The government has announced a £26m spending package as part of its Uplands Policy Review, launched in Penrith today by DEFRA secretary Caroline Spelman.
The measures include £6m to help hill farmers undertake environmental management, and a Rural Community Broadband Fund of up to £20m which aims to give an economic boost to upland areas currently hamstrung by poor internet provision.
Launching the 50-page document Caroline Spelman said that hill areas had often been neglected by policymakers:
'The English uplands are not in crisis, but nor can we afford to be complacent about their future ...this government attaches great importance to these special places.'
'There are enormous opportunities for the uplands as thriving, competitive farming businesses delivering food to the market in a sustainable way; management of ecosystem services to enhance the natural environment and biodiversity and a growing, green economy that can help build resilience to climate change.'
'Our intention is to support and encourage all hill farmers to improve the competitiveness of their core agricultural business' she went on, 'but at the same time it's vital they grasp opportunities to diversify - whether as managers of the natural resources and ecosystems of the uplands or through other business opportunities.'
The Campaign for National Parks (CNP), a charity that works to protect and promote National Parks in England and Wales, has welcomed the new vision for the future sustainability of English uplands, and the restated commitment to National Parks in the review. The CNP points out that National Parks can play a crucial role in bringing the government's ideas to life, sustaining links between farmers and the wider community that benefits from good land management.
Ruth Chambers, Deputy Chief Executive at the CNP, said:
'We warmly welcome the government's continued commitment to the role of the National Parks, including their work to maintain vibrant, living and working communities and on tackling climate change. The government has also recognised that sustainable development is inherent in the work of the National Parks. As we approach the twenty year anniversary of the Rio Declaration, which first brought sustainable development into the international spotlight, we believe that it is timely to review whether any changes need to be made to reflect the importance of sustainable development in the management of National Parks.'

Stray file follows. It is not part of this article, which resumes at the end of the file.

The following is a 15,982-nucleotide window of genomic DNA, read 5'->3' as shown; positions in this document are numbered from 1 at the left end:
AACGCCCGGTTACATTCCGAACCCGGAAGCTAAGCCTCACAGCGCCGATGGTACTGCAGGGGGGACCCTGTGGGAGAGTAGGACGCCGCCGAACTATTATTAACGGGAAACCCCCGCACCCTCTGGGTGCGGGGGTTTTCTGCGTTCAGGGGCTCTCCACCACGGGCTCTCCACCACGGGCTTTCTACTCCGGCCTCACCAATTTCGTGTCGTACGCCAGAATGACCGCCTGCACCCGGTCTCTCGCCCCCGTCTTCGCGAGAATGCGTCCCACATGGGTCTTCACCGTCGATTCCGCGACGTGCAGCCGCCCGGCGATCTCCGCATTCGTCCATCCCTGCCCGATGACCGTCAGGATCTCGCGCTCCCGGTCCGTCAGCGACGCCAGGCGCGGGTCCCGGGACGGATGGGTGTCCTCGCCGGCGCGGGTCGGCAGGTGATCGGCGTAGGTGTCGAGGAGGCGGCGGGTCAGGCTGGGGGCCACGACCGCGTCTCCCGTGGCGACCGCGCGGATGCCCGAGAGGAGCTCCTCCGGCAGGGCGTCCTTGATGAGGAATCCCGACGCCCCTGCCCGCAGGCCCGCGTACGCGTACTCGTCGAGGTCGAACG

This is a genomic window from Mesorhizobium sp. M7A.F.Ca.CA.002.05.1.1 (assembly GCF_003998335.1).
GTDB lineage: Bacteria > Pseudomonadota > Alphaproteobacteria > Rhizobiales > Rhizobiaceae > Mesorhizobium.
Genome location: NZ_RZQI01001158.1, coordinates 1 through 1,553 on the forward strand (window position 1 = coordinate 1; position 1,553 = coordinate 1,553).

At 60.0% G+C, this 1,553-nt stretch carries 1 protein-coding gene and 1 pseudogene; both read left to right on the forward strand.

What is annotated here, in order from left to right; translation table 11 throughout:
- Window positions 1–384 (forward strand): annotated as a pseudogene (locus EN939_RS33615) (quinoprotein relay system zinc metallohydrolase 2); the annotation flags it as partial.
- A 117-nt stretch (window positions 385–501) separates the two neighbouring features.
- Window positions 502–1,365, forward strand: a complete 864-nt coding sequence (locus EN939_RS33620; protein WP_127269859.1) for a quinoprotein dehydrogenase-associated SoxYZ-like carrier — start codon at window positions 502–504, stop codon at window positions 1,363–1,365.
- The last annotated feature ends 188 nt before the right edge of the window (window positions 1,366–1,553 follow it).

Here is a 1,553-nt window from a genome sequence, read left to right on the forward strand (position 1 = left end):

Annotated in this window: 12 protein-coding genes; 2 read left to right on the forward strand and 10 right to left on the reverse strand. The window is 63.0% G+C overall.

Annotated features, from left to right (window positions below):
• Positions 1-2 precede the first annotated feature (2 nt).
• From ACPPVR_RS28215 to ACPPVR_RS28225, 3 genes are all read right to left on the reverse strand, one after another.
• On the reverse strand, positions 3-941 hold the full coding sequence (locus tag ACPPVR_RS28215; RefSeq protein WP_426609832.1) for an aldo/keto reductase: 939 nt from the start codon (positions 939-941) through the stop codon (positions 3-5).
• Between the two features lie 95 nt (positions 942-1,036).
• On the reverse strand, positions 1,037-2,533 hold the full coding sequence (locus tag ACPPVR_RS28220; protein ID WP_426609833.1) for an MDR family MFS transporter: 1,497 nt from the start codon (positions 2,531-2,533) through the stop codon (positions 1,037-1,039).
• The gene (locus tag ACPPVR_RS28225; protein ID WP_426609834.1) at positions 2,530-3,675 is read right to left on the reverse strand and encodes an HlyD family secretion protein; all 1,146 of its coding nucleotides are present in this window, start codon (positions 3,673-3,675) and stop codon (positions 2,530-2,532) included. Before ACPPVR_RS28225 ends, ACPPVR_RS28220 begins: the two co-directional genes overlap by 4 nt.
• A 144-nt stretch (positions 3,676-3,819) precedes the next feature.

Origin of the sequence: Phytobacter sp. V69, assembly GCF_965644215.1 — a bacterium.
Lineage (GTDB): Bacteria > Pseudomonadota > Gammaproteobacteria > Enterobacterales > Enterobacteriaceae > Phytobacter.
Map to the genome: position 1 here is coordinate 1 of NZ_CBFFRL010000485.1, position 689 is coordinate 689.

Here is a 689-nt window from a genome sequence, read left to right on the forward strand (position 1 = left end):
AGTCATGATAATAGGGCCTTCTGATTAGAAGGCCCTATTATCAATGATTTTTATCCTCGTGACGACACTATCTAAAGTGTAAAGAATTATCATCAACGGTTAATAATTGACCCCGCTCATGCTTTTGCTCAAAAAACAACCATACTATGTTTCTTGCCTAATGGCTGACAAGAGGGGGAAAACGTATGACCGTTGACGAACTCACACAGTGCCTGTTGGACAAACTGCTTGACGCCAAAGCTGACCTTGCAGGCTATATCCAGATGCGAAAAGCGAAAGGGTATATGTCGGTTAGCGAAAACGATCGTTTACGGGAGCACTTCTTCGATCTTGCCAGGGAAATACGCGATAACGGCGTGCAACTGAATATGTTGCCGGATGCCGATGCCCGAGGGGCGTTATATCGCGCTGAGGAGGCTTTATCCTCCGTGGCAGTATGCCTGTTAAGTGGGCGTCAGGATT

Christine Reid, CNP uplands specialist, added:
'The big idea in the government's policy statement is to move towards a system of paying farmers for work that they do to improve the uplands for the benefit of society – we strongly support this principle and believe that it will benefit communities and economies as well as the environment.'
'The importance of the upland National Parks cannot be over-stated. The Government has rightly recognised that this is a resource worthy of protection, particularly from complex challenges like climate change; we hope that their positive words will be matched by supportive action and adequate funding.'
'We need to see public money targeted towards these exceptional areas now, to ensure landscapes and people are resilient to climate challenge. The neat idea of combining potential new private funds with existing agri-environment payments could provide more support for farmers. For example, United Utilities and other water companies are already paying farmers for tree planting, peatland restoration and appropriate grazing, where this will reduce soil erosion that clogs up reservoirs. The Government must help other schemes like this to get off the ground.'